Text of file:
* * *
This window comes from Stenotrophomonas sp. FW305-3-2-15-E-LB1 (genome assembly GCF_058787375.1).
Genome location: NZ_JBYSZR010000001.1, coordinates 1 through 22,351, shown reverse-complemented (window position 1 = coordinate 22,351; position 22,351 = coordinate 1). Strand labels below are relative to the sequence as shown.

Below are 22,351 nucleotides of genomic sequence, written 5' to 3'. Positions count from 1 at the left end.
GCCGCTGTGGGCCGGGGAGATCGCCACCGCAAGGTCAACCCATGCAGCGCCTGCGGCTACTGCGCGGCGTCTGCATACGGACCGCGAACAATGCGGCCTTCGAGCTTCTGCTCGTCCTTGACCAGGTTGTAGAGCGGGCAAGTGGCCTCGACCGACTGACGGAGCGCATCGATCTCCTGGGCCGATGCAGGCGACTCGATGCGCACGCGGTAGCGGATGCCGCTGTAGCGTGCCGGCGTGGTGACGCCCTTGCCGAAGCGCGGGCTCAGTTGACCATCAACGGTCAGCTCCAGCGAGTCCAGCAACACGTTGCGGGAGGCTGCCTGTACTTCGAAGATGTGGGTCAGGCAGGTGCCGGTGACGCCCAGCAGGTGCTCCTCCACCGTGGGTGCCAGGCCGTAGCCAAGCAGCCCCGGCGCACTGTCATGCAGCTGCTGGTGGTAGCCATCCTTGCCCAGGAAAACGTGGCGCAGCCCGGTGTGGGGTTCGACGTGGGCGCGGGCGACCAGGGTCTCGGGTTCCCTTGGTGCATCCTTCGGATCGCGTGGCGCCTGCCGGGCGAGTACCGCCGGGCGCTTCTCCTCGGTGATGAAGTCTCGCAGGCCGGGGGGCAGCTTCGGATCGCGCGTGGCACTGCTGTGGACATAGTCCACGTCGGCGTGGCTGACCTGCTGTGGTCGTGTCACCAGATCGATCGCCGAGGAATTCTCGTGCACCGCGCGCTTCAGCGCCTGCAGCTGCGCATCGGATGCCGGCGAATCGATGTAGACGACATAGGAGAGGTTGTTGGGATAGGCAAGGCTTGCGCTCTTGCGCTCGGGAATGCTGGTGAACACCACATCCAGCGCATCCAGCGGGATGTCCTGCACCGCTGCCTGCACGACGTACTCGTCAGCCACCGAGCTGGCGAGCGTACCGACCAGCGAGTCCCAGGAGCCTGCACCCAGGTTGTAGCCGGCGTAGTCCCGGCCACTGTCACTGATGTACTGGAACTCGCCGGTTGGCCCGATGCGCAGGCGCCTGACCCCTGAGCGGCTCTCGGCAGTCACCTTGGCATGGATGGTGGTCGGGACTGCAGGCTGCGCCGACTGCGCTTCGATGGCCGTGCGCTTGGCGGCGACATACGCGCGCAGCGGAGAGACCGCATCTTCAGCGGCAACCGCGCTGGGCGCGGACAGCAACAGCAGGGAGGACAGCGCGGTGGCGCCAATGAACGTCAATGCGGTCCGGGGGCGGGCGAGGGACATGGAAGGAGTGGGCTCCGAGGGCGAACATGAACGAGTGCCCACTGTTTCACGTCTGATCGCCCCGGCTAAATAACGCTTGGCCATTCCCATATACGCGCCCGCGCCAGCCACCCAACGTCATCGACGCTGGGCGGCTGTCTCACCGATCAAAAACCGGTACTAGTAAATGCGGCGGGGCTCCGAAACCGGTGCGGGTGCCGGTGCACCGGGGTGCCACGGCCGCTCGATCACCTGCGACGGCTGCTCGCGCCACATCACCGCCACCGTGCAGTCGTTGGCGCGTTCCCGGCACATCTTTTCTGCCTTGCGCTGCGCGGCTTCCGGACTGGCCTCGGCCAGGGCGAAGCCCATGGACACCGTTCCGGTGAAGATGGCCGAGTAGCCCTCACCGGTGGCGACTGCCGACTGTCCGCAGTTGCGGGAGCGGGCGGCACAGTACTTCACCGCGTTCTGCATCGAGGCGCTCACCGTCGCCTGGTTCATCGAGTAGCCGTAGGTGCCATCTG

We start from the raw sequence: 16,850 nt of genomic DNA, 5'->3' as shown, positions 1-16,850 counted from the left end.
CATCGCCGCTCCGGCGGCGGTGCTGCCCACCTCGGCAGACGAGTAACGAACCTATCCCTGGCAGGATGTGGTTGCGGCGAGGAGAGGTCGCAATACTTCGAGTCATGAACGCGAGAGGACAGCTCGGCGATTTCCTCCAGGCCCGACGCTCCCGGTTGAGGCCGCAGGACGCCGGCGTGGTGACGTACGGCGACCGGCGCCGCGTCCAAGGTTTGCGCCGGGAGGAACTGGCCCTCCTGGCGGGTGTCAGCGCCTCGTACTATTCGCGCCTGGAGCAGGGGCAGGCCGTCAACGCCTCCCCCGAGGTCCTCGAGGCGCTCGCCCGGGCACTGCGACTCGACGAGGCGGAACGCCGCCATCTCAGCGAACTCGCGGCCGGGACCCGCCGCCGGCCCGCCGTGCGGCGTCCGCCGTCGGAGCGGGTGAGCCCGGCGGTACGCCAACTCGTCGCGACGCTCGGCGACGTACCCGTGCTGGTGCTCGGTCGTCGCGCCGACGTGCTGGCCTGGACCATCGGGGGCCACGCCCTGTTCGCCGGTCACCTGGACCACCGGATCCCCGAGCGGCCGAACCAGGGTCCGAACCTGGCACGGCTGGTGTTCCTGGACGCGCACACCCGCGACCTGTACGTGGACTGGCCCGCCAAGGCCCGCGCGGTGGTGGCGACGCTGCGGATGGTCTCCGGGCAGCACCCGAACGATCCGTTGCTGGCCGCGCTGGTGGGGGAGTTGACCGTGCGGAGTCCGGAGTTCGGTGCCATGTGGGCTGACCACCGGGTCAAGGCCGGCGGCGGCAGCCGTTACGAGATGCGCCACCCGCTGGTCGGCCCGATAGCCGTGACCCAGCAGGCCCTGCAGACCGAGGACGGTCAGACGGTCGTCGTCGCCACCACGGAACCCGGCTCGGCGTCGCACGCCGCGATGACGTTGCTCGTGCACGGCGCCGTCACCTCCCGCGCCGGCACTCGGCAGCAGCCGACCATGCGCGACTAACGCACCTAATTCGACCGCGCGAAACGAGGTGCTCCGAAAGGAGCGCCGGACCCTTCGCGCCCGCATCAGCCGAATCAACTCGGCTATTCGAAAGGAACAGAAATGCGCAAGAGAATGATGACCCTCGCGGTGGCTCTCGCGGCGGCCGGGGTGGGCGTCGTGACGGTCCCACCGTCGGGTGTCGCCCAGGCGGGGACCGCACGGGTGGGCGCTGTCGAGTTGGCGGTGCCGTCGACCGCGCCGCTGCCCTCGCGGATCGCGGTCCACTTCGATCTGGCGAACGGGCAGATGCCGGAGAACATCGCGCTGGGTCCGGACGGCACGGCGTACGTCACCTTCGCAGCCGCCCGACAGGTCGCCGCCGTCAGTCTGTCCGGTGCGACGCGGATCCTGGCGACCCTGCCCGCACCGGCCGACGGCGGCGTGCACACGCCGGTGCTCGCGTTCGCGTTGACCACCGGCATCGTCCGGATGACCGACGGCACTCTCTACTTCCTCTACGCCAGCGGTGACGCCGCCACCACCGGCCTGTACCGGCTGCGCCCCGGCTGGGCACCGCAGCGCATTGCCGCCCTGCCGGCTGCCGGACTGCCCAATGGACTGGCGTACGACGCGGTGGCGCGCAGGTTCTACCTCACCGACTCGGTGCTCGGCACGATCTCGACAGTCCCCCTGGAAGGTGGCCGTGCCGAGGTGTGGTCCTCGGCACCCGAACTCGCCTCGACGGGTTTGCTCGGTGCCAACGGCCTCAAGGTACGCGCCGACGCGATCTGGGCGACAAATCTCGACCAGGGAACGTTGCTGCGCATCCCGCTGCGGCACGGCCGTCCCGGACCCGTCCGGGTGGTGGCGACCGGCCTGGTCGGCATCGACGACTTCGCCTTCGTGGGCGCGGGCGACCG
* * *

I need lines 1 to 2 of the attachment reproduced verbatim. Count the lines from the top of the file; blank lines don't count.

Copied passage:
This window comes from Stenotrophomonas sp. FW305-3-2-15-E-LB1 (genome assembly GCF_058787375.1).
Genome location: NZ_JBYSZR010000001.1, coordinates 1 through 22,351, shown reverse-complemented (window position 1 = coordinate 22,351; position 22,351 = coordinate 1). Strand labels below are relative to the sequence as shown.